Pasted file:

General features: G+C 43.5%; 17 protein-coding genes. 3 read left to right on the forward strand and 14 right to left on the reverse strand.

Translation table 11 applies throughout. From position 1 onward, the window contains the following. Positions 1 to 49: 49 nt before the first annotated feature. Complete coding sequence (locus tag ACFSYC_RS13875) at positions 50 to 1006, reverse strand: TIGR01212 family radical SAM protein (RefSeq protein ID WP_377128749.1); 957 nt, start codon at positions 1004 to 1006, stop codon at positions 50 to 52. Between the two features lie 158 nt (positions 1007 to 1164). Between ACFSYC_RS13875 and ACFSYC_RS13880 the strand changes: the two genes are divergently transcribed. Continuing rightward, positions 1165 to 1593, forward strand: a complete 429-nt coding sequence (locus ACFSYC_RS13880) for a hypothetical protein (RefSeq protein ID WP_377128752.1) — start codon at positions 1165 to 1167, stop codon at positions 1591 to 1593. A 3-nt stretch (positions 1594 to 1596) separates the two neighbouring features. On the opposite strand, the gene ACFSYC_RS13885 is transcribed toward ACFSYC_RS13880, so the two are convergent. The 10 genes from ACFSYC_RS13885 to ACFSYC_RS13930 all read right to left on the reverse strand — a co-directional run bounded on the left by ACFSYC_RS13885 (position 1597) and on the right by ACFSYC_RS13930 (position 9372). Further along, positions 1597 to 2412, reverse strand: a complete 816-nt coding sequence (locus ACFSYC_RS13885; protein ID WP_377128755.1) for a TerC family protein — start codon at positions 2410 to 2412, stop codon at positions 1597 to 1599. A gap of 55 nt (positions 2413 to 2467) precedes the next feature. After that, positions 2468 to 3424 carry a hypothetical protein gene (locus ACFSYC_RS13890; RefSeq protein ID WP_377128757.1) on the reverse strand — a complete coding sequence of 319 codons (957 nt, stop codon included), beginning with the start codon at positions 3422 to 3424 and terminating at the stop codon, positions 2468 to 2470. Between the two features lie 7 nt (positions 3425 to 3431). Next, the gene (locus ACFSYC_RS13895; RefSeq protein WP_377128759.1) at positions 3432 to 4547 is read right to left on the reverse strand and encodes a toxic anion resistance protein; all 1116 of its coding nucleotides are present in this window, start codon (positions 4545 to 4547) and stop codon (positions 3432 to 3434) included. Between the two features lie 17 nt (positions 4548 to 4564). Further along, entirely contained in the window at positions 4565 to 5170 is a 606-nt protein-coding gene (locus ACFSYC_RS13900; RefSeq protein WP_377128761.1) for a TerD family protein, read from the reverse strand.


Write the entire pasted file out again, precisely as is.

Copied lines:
General features: G+C 43.5%; 17 protein-coding genes. 3 read left to right on the forward strand and 14 right to left on the reverse strand.

Translation table 11 applies throughout. From position 1 onward, the window contains the following. Positions 1 to 49: 49 nt before the first annotated feature. Complete coding sequence (locus tag ACFSYC_RS13875) at positions 50 to 1006, reverse strand: TIGR01212 family radical SAM protein (RefSeq protein ID WP_377128749.1); 957 nt, start codon at positions 1004 to 1006, stop codon at positions 50 to 52. Between the two features lie 158 nt (positions 1007 to 1164). Between ACFSYC_RS13875 and ACFSYC_RS13880 the strand changes: the two genes are divergently transcribed. Continuing rightward, positions 1165 to 1593, forward strand: a complete 429-nt coding sequence (locus ACFSYC_RS13880) for a hypothetical protein (RefSeq protein ID WP_377128752.1) — start codon at positions 1165 to 1167, stop codon at positions 1591 to 1593. A 3-nt stretch (positions 1594 to 1596) separates the two neighbouring features. On the opposite strand, the gene ACFSYC_RS13885 is transcribed toward ACFSYC_RS13880, so the two are convergent. The 10 genes from ACFSYC_RS13885 to ACFSYC_RS13930 all read right to left on the reverse strand — a co-directional run bounded on the left by ACFSYC_RS13885 (position 1597) and on the right by ACFSYC_RS13930 (position 9372). Further along, positions 1597 to 2412, reverse strand: a complete 816-nt coding sequence (locus ACFSYC_RS13885; protein ID WP_377128755.1) for a TerC family protein — start codon at positions 2410 to 2412, stop codon at positions 1597 to 1599. A gap of 55 nt (positions 2413 to 2467) precedes the next feature. After that, positions 2468 to 3424 carry a hypothetical protein gene (locus ACFSYC_RS13890; RefSeq protein ID WP_377128757.1) on the reverse strand — a complete coding sequence of 319 codons (957 nt, stop codon included), beginning with the start codon at positions 3422 to 3424 and terminating at the stop codon, positions 2468 to 2470. Between the two features lie 7 nt (positions 3425 to 3431). Next, the gene (locus ACFSYC_RS13895; RefSeq protein WP_377128759.1) at positions 3432 to 4547 is read right to left on the reverse strand and encodes a toxic anion resistance protein; all 1116 of its coding nucleotides are present in this window, start codon (positions 4545 to 4547) and stop codon (positions 3432 to 3434) included. Between the two features lie 17 nt (positions 4548 to 4564). Further along, entirely contained in the window at positions 4565 to 5170 is a 606-nt protein-coding gene (locus ACFSYC_RS13900; RefSeq protein WP_377128761.1) for a TerD family protein, read from the reverse strand.